In some ways, these alternative vehicles for communicating science have been an experiment for me, but I have the luxury to do this given that I now have a mature research program and rather large group. Its is important to evaluate how we value non-peer reviewed material, or more importantly, how you use these to tell the story about your contributions to society and your impact. While we clearly need to distinguish peer-reviewed and non-reviewed material, and that there is no replacing the impact of peer-review, we should view non-peer-reviewed material more positively and as a way for knowledge mobilization and engage other communities in discussion. As scientists, we need to think carefully about when and how to communicate and the value of this communication to both society and to our careers. But certainly, these alternative forms of scientific communication can help make the broader impact statements on grant and tenure applications more compelling.

We are ultimately evaluated primarily on our peer-reviewed science, as it should be, we can better tell our story about our contribution with a complementing minority of other communication types. I would go so far as to say that a scientist who only publishes peer-reviewed articles might be missing important opportunities to share their knowledge and have an impact on societally important issues.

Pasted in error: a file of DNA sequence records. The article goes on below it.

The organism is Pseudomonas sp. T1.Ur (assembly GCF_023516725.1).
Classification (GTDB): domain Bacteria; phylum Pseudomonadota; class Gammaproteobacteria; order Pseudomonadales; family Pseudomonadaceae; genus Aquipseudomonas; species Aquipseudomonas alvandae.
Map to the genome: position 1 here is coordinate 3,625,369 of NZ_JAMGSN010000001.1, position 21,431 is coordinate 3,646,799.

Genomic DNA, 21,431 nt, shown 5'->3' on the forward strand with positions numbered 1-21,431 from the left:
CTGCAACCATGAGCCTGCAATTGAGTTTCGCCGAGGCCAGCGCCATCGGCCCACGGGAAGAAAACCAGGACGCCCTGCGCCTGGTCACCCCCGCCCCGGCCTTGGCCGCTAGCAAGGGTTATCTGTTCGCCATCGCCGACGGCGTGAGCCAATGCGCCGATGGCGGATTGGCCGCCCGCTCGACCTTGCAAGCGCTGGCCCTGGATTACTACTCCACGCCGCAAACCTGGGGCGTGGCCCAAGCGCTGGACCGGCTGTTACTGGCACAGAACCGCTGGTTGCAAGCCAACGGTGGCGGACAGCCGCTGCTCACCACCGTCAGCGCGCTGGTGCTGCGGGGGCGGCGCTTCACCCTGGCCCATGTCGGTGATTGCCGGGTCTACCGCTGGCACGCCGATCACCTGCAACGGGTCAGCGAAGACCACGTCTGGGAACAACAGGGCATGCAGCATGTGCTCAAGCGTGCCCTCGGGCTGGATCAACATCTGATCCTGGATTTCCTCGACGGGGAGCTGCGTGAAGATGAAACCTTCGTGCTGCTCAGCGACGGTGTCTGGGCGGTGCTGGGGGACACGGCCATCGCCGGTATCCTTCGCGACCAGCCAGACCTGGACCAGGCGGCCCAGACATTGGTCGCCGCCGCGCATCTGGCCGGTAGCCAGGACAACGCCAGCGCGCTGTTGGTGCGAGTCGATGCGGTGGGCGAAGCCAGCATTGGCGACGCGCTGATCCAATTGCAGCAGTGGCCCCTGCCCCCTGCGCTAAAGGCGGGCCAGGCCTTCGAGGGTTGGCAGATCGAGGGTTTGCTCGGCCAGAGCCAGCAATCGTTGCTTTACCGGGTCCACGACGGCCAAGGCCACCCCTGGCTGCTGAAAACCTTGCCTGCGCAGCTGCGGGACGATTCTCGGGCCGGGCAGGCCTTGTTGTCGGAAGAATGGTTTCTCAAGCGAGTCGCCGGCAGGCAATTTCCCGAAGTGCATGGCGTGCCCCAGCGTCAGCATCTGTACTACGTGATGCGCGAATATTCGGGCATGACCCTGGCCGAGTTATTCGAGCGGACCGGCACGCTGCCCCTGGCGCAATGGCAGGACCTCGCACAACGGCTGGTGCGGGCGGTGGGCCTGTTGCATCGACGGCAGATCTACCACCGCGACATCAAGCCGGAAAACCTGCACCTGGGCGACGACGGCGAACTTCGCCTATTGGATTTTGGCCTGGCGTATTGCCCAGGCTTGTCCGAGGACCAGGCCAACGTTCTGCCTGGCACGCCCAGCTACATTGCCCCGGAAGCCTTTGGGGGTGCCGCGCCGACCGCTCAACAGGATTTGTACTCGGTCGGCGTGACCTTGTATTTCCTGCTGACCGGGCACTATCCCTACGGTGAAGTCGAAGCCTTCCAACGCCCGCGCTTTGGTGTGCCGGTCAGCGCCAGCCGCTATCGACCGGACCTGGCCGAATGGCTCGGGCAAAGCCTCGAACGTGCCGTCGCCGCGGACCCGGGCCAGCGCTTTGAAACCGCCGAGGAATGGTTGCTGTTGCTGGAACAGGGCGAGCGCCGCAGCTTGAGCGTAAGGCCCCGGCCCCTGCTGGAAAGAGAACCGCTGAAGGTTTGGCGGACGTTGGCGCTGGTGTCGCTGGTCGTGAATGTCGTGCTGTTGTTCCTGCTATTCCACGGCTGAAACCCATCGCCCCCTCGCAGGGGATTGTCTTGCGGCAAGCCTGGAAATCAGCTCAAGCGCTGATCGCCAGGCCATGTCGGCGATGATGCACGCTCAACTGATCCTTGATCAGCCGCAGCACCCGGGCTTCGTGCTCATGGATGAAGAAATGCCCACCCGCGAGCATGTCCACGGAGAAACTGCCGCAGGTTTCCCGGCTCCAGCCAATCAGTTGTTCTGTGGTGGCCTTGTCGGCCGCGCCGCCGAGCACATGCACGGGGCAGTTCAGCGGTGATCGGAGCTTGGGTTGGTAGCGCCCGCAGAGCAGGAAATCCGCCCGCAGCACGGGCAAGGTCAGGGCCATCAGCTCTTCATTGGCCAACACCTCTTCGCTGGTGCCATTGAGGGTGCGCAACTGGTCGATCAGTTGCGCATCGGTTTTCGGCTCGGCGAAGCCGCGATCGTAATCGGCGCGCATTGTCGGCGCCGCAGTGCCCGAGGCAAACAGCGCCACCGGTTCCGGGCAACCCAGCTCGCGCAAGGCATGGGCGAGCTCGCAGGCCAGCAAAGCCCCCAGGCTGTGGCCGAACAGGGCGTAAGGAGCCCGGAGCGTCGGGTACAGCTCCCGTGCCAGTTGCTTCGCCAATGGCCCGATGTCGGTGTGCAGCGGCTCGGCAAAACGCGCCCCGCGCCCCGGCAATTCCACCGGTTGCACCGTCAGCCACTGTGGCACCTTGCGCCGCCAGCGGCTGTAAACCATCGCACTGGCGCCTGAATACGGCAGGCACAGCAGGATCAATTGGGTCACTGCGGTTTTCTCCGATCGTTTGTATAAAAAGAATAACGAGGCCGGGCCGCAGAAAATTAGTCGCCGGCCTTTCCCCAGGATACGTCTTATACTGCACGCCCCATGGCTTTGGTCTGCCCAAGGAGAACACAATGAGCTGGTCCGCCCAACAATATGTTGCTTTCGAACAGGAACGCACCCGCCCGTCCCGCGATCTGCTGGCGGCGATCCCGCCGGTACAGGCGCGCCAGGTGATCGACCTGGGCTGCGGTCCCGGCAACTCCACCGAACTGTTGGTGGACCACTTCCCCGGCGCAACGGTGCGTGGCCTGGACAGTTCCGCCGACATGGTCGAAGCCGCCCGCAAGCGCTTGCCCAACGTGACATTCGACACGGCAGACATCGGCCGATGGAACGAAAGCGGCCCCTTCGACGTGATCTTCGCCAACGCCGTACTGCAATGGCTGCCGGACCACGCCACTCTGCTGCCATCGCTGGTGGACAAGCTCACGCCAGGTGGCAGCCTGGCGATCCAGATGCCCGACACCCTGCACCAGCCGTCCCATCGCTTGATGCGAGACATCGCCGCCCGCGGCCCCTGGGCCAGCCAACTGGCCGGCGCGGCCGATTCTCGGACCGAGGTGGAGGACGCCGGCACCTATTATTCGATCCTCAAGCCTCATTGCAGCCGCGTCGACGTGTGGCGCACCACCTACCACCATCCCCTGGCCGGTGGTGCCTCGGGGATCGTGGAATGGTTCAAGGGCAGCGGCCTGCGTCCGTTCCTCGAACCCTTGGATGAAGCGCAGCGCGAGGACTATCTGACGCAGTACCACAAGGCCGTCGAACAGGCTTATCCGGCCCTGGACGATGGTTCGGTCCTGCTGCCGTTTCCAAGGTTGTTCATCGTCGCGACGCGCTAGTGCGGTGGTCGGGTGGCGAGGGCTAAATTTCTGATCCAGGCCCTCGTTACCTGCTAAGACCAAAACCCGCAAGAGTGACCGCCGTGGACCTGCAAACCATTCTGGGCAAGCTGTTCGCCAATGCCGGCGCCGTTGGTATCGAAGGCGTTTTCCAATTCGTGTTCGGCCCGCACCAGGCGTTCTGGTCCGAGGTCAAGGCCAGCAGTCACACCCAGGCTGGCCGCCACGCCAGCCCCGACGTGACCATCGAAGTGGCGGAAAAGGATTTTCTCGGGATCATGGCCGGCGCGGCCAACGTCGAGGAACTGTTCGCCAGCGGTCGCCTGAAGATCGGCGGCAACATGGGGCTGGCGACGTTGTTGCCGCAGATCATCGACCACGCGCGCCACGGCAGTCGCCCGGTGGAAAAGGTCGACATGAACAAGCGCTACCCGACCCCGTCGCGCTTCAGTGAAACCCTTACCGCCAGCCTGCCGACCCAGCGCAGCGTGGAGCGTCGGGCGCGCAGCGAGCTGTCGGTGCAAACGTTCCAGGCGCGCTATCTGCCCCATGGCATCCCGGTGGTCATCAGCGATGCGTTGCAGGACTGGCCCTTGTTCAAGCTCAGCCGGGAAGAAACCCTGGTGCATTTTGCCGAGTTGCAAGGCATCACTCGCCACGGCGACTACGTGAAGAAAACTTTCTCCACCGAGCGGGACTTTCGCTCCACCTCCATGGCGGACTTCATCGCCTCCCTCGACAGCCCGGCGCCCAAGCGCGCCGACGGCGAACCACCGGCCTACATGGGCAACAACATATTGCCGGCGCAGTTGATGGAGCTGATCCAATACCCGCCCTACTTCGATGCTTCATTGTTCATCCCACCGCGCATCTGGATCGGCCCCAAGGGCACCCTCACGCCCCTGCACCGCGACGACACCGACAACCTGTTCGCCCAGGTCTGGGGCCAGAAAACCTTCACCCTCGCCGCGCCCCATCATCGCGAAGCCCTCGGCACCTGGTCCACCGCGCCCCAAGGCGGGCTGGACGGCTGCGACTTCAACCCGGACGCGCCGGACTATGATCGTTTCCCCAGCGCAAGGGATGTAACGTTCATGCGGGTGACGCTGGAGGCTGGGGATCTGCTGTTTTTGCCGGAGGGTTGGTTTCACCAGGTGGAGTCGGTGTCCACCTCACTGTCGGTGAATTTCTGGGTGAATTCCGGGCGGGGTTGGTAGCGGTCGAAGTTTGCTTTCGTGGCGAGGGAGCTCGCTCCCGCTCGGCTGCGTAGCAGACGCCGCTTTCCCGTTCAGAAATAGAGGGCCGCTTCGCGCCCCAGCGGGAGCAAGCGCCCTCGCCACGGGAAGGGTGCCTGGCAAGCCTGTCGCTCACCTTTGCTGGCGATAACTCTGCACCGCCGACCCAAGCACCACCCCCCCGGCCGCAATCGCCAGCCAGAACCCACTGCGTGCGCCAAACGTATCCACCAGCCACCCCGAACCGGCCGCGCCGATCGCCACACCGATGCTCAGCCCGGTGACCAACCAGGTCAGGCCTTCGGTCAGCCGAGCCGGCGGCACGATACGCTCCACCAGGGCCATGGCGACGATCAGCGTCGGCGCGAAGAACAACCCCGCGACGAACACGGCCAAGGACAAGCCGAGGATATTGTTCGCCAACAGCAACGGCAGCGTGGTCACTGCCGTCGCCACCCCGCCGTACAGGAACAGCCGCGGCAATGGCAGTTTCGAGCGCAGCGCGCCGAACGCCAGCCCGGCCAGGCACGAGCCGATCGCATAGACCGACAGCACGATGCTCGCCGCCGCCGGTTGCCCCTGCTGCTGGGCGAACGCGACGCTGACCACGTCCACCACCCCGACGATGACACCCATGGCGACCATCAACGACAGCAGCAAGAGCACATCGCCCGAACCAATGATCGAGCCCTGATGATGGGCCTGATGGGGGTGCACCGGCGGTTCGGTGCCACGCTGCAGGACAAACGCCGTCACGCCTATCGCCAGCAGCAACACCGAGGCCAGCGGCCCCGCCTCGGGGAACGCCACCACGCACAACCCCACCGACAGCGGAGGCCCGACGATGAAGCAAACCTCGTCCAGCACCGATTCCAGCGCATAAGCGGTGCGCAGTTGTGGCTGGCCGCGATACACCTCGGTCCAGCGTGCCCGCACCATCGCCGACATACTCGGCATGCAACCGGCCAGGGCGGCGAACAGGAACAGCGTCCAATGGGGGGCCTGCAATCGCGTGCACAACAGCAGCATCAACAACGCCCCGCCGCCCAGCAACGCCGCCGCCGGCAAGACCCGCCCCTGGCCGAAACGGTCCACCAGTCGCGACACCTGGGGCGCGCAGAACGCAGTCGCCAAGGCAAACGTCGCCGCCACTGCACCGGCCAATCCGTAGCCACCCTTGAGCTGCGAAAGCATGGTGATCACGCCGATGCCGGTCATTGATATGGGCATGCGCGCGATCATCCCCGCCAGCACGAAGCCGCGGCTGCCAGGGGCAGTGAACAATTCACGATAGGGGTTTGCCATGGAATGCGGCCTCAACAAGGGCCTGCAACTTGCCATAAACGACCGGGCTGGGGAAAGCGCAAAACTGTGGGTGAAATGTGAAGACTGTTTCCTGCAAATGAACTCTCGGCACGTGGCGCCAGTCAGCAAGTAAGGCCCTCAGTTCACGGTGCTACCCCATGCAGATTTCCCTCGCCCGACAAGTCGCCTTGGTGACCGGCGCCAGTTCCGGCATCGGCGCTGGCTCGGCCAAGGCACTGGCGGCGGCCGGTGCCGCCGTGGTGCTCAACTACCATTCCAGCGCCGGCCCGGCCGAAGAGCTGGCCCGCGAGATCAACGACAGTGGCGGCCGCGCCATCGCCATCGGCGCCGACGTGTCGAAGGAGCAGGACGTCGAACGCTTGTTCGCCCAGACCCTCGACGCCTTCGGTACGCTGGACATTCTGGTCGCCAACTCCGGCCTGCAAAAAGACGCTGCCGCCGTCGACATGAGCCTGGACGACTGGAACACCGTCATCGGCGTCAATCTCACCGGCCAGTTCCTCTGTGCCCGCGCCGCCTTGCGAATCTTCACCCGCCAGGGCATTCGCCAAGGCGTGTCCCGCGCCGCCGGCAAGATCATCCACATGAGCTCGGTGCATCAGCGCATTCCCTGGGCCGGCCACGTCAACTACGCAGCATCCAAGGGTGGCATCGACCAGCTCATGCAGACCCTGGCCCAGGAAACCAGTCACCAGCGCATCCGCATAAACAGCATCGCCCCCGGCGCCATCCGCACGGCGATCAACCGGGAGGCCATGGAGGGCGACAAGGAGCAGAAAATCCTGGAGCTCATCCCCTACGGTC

Excluding blog posts and tweets, about 30% of my contributions are not peer-reviewed. If I include blog posts, then I’d guess I’m at about a 1:1 ratio, peer-reviewed to not. But I am at the stage in my career where this is less risky to do. Pursuing alternative communication forms needs to be non-linear, you need more peer-reviewed articles upfront to establish your credibility which then frees you to pursue other intellectual endeavours and modes of communication. But perhaps more importantly, you’ve established that you are knowledgeable and a trusted authority, meaning that your non-peer-reviewed writings have greater impact.